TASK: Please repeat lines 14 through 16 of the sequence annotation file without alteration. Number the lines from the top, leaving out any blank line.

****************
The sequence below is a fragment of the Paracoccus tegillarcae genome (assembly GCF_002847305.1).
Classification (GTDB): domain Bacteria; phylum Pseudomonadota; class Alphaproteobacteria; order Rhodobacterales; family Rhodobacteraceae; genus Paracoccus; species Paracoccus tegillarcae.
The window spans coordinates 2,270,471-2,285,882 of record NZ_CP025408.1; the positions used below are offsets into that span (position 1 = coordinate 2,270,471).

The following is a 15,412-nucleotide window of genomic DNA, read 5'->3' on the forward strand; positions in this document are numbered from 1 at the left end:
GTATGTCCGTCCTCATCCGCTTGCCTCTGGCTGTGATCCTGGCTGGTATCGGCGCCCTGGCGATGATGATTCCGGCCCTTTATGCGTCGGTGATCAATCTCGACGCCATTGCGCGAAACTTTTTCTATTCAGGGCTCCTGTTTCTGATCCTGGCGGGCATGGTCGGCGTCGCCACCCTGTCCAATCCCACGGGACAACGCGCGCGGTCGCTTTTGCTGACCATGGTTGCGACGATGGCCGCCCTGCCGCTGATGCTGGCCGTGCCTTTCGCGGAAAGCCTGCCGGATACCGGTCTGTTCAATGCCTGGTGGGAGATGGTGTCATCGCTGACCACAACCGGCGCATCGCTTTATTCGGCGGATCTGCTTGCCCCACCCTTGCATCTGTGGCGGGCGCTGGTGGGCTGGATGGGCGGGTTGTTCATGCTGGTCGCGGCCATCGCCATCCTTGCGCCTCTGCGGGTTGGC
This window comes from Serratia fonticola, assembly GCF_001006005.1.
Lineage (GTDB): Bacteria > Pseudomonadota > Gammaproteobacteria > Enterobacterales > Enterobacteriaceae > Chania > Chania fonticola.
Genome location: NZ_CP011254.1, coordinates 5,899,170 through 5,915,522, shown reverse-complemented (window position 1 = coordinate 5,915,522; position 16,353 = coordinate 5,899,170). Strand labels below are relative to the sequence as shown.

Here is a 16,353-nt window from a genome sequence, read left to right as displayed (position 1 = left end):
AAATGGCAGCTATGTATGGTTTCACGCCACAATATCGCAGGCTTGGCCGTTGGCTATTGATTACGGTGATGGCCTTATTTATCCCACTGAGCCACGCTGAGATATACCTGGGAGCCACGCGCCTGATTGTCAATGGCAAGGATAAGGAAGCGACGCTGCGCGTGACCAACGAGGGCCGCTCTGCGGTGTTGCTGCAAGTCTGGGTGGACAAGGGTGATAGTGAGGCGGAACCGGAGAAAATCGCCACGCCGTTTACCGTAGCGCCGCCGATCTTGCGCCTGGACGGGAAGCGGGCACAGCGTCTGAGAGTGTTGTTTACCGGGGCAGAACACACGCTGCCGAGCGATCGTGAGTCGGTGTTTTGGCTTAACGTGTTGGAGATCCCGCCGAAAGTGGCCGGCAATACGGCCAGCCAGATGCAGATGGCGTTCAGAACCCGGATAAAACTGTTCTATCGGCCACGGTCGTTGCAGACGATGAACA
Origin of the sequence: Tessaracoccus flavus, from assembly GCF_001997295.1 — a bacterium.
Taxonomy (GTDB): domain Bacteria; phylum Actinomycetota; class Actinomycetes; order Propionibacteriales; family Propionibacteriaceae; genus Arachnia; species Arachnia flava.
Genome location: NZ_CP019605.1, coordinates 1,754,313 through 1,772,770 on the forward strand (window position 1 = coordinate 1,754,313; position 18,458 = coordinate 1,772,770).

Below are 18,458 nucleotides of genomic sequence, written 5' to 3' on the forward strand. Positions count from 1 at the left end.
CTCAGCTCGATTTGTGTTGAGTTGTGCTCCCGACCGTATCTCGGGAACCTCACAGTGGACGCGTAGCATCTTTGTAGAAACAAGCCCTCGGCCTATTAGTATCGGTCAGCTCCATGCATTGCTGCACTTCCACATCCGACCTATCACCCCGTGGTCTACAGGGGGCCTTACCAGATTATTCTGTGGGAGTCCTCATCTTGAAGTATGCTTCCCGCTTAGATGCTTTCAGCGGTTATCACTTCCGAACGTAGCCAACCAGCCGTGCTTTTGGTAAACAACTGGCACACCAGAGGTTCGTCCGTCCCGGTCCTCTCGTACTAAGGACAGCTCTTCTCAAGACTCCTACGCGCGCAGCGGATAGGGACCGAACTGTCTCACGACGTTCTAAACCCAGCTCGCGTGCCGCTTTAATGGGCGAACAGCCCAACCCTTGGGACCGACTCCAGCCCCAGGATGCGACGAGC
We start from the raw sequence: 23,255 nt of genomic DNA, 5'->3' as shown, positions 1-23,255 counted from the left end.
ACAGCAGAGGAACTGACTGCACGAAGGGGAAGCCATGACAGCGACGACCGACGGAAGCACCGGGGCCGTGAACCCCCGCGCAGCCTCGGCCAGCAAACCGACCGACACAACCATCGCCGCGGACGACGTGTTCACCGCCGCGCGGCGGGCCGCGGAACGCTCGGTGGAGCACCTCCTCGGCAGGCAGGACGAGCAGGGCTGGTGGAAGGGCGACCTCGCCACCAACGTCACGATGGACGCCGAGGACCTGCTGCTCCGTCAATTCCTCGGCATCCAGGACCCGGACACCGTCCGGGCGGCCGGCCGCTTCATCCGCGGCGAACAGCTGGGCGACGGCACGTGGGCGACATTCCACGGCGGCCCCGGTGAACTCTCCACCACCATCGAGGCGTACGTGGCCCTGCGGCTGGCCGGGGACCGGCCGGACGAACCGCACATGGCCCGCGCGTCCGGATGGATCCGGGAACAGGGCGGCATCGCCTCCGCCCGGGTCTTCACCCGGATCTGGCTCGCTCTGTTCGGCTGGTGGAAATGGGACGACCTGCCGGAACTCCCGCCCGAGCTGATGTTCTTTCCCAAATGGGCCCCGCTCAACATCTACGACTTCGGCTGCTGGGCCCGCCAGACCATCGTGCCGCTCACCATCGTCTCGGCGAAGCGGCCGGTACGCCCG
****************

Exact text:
Below are 18,458 nucleotides of genomic sequence, written 5' to 3' on the forward strand. Positions count from 1 at the left end.
CTCAGCTCGATTTGTGTTGAGTTGTGCTCCCGACCGTATCTCGGGAACCTCACAGTGGACGCGTAGCATCTTTGTAGAAACAAGCCCTCGGCCTATTAGTATCGGTCAGCTCCATGCATTGCTGCACTTCCACATCCGACCTATCACCCCGTGGTCTACAGGGGGCCTTACCAGATTATTCTGTGGGAGTCCTCATCTTGAAGTATGCTTCCCGCTTAGATGCTTTCAGCGGTTATCACTTCCGAACGTAGCCAACCAGCCGTGCTTTTGGTAAACAACTGGCACACCAGAGGTTCGTCCGTCCCGGTCCTCTCGTACTAAGGACAGCTCTTCTCAAGACTCCTACGCGCGCAGCGGATAGGGACCGAACTGTCTCACGACGTTCTAAACCCAGCTCGCGTGCCGCTTTAATGGGCGAACAGCCCAACCCTTGGGACCGACTCCAGCCCCAGGATGCGACGAGC
We start from the raw sequence: 23,255 nt of genomic DNA, 5'->3' as shown, positions 1-23,255 counted from the left end.